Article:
I have a different take on this issue than most. The free streams (full disclosure: I’m part of the Sky Blue FC broadcast team) are a rarity for North American professional sports. Meanwhile, everyone agrees that the future of live sports distribution is online. So while a meatier television deal for 2017 and beyond would be nice, the cutting edge move would be to figure out how to better package and distribute the online product.

Will Mallory Pugh sign?

Minutes before the 2016 draft opened the league announced a new mechanism for new players entering the league via the allocation process from U.S. Soccer or other federations. The hastily announced arrangement was accompanied by a trade in which the Thorns moved into the top priority spot in exchange for the No. 3 pick (which the Breakers used on Christen Westphal.) Reports quickly surfaced that the Thorns moved up to nab Pugh.

The next week Pugh’s father told The Denver Post that Pugh had toyed with going pro but ultimately elected to enroll as a freshman at UCLA. Then last month it was announced that Pugh was skipping her freshman year to play in the U-20 World Cup.

[LAULETTA: Five reasons the U.S. crashed out early in Brazil]

That event ends Dec. 3 which theoretically gives Pugh plenty of time to decide on 2017. But the Thorns will lose their priority at the top of the list after the NWSL Championship on Oct. 9 and the last-place finisher will take over. Earlier this year, Thorns coach Mark Parsons told The Equalizer that the Thorns were exploring several options for utilizing their USI (Unaffiliated Subsidized Individual) but if they are close to making a move it has been kept pretty well quiet.

Pugh’s final decision will be interesting not so much because at 18 she has potential to move the needle a bit with the general public, but to see if a trend develops that sees more players giving up college eligibility to turn pro. It is probably too early for many to do so without strong indications that a national team career is in the cards but as the league continues to gain stability and hopefully boosts salaries, talented teens skipping out on college would seem inevitable.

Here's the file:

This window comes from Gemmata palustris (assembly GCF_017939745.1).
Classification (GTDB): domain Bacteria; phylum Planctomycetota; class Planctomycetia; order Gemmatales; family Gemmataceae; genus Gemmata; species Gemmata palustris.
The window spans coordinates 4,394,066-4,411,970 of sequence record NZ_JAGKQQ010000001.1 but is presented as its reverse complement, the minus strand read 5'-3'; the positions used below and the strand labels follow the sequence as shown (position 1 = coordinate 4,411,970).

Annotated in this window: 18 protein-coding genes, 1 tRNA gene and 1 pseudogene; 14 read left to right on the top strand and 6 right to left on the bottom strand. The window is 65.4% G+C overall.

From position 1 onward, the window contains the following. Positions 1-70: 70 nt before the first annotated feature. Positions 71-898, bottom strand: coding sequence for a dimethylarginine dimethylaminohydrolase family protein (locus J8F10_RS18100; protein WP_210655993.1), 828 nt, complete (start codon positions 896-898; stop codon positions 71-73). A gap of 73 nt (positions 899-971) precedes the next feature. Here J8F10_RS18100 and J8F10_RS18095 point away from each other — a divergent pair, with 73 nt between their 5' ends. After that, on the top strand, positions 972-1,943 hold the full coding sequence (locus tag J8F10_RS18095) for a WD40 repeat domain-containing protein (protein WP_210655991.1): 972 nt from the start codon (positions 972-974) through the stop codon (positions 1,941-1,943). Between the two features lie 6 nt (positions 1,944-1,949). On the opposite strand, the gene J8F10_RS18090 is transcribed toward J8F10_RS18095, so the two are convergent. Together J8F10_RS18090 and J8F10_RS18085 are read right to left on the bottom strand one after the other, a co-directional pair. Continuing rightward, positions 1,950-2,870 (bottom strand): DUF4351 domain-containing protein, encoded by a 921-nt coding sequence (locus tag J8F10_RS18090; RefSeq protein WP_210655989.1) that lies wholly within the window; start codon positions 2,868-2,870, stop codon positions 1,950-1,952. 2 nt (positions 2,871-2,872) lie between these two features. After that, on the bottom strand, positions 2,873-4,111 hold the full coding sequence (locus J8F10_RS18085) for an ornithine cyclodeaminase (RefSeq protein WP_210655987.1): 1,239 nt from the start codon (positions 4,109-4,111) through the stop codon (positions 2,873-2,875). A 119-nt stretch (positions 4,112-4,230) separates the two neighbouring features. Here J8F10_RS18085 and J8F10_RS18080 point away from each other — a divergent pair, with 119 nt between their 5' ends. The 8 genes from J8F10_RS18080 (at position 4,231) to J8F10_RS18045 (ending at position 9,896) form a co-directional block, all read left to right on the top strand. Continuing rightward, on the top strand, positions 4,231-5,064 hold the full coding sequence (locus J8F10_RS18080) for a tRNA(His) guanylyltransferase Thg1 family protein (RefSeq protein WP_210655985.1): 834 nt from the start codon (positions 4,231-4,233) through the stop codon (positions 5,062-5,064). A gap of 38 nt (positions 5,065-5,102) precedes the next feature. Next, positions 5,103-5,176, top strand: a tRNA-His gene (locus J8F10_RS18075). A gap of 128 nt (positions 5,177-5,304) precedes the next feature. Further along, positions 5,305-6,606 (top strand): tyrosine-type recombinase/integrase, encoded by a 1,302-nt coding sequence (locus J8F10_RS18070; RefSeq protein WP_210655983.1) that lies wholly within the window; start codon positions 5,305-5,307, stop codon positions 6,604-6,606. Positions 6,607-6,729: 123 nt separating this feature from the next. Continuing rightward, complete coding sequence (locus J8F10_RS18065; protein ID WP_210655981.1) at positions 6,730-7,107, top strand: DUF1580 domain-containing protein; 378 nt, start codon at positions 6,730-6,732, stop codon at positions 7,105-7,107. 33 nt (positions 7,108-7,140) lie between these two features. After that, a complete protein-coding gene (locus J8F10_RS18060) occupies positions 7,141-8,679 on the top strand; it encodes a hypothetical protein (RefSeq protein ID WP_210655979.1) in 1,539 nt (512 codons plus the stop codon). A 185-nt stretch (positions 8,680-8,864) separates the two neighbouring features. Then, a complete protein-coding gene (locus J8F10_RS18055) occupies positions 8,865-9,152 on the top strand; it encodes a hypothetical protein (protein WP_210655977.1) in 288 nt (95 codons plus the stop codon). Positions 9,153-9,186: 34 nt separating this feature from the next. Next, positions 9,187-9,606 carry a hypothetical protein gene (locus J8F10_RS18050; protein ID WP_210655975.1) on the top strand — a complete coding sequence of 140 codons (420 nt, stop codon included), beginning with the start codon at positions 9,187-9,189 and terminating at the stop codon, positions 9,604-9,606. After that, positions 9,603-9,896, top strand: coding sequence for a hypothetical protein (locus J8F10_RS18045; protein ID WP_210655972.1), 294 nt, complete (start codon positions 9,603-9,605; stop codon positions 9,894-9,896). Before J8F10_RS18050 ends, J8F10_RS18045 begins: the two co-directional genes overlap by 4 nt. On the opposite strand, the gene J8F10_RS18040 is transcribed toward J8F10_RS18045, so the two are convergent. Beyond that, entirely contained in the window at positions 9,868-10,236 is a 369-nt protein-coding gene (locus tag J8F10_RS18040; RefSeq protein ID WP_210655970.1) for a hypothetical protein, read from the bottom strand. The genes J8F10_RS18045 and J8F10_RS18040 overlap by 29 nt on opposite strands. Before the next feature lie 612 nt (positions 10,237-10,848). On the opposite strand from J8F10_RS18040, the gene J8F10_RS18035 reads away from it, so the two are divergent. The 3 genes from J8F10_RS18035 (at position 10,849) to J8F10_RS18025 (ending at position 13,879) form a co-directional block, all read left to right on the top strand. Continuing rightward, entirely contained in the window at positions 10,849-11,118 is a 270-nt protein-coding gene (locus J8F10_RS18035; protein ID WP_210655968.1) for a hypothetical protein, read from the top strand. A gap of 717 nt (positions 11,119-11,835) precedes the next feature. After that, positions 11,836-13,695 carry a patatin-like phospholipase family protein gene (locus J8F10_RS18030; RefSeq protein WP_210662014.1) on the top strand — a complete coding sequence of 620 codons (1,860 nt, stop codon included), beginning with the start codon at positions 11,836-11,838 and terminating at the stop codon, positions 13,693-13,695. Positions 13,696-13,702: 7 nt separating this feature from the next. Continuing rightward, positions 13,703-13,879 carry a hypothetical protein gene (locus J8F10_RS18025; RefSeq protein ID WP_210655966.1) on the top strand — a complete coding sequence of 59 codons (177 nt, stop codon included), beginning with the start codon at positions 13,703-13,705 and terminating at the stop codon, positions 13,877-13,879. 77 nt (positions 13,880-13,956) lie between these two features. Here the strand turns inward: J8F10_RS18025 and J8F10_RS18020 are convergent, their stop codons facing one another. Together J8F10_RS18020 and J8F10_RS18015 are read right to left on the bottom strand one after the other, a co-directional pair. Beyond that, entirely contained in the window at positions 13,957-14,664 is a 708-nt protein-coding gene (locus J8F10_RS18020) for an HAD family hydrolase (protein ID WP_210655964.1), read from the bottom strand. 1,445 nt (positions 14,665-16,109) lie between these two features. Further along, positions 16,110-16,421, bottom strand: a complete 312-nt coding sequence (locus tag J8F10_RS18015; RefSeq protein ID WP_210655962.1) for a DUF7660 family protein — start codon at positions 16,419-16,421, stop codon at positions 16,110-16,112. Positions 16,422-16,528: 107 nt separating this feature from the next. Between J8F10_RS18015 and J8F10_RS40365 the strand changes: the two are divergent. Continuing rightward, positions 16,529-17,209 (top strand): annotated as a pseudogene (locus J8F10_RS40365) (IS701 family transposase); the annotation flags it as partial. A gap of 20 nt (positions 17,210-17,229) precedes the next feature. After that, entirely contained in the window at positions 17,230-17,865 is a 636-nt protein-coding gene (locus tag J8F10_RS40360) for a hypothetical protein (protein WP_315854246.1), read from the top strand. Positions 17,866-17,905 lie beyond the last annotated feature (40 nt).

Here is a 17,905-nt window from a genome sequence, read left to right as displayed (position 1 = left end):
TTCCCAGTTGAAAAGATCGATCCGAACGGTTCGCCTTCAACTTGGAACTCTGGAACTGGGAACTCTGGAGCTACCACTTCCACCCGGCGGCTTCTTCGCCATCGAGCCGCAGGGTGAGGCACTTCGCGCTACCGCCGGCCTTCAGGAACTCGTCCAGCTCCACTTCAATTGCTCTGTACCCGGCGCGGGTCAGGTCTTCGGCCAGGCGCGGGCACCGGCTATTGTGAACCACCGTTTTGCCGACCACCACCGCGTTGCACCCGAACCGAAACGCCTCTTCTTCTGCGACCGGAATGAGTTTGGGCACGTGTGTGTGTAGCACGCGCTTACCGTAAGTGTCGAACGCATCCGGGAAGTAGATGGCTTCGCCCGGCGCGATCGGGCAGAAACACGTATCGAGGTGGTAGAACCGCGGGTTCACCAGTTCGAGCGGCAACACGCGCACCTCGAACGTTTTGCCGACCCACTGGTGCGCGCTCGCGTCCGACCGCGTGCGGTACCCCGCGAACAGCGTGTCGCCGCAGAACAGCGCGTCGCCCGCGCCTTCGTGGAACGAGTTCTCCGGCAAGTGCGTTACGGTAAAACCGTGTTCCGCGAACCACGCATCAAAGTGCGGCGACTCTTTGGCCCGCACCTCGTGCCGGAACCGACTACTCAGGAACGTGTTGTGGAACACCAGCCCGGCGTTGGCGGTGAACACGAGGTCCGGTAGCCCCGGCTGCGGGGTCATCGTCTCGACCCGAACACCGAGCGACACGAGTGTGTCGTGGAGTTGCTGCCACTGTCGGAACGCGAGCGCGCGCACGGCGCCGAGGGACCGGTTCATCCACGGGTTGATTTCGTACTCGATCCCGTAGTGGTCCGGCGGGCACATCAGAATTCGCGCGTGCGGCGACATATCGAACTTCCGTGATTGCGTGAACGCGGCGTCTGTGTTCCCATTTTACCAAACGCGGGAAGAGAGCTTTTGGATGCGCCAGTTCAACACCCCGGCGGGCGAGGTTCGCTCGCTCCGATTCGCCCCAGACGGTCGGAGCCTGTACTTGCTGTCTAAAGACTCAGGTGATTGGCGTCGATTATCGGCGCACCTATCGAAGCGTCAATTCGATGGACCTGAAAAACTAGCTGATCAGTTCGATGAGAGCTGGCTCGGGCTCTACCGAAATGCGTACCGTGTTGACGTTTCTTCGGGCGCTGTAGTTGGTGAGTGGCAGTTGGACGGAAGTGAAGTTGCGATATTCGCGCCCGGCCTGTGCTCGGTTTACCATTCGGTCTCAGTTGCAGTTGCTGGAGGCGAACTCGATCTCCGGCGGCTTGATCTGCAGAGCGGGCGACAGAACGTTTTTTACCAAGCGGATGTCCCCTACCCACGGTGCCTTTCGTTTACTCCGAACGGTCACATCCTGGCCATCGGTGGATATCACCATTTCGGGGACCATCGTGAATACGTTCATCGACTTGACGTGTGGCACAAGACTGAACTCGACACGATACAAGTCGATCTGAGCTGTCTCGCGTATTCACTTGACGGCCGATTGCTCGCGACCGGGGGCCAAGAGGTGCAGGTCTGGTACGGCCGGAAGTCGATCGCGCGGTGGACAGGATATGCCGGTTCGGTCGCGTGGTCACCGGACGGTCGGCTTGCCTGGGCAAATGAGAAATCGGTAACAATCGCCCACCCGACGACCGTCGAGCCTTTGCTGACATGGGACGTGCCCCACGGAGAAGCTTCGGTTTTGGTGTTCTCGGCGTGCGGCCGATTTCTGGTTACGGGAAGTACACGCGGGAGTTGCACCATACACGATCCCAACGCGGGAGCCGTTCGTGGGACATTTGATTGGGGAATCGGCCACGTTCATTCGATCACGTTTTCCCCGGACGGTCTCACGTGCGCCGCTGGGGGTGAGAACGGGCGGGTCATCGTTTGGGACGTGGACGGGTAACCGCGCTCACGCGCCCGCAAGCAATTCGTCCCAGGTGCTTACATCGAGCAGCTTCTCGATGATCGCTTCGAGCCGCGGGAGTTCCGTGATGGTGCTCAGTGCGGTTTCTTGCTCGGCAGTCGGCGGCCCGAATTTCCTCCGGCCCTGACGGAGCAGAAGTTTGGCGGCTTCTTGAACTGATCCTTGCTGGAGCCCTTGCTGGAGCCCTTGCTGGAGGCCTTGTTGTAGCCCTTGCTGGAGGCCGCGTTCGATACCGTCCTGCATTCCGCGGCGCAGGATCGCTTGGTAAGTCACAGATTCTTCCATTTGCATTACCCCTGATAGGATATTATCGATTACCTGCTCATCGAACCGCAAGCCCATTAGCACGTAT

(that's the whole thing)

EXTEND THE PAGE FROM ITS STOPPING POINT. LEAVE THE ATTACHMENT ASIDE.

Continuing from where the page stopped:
Will others leave?

Lyon have been outspoken about their desire to lure Alex Morgan to France. Carli Lloyd, albeit in an interview with Liverpool’s website, said she does not rule out a move to Europe at some point. Surely there are others getting feelers from some of the top clubs on the Continent.

160808 Alex Morgan OrlandoLyon’s owner certainly feels he’ll be getting some American players. So what will happen? And how much will it matter? I won’t pretend to have any idea who is going to do what, but there will clearly be tugs on players to forego being NWSL pioneers in favor of latching on to European clubs riding the financial coattails of their male counterparts.

When NWSL launched it was made clear that anyone playing in Europe had better quick time it back to the states else forget about being part of the World Cup team. But since then, Germany-based Gina Lewandowski has been in numerous camps and made it to the final cuts before being taken out of consideration for the Olympic Games. Was that a soft signal that players will have more freedom to ply their trade around the globe?

[OLYMPIC SEMIS: Sweden bunker to victory again | Germany handles Canada]

If Morgan or Lloyd leave it will sound off alarm bells as loud or louder than the ones that went off after Lisa Dahlqvist’s penalty sent the U.S. tumbling out of the Olympic last week. But the departure of a few players, even prominent ones, is standard fare in leagues all over the world. And if we want to have players like Amandine Henry in NWSL then why is it such a big deal if a few American players head elsewhere?

Players switch leagues for any number of reasons from money to the allure of the Champions League to a lifelong desire to live overseas or maybe even a lifelong—or family generated—connection to a famous club. One thing is for sure though. At this point there is no league anywhere offering the most consistent tests for its clubs and players than NWSL.

Will the league expand?

I have been surprised in recent weeks to see how split the inner NWSL world is on expansion. Everyone wants the league to keep growing but there is also a feeling that a few things should happen before more clubs are brought on board. Key among them is making sure straggling clubs like Sky Blue FC and the Chicago Red Stars are suitably keeping pace with what should be higher minimum standards each season. This has also been the year player salaries have found the cross-hairs and many would like to see current players taken better care of before creating new jobs for poverty-level wages.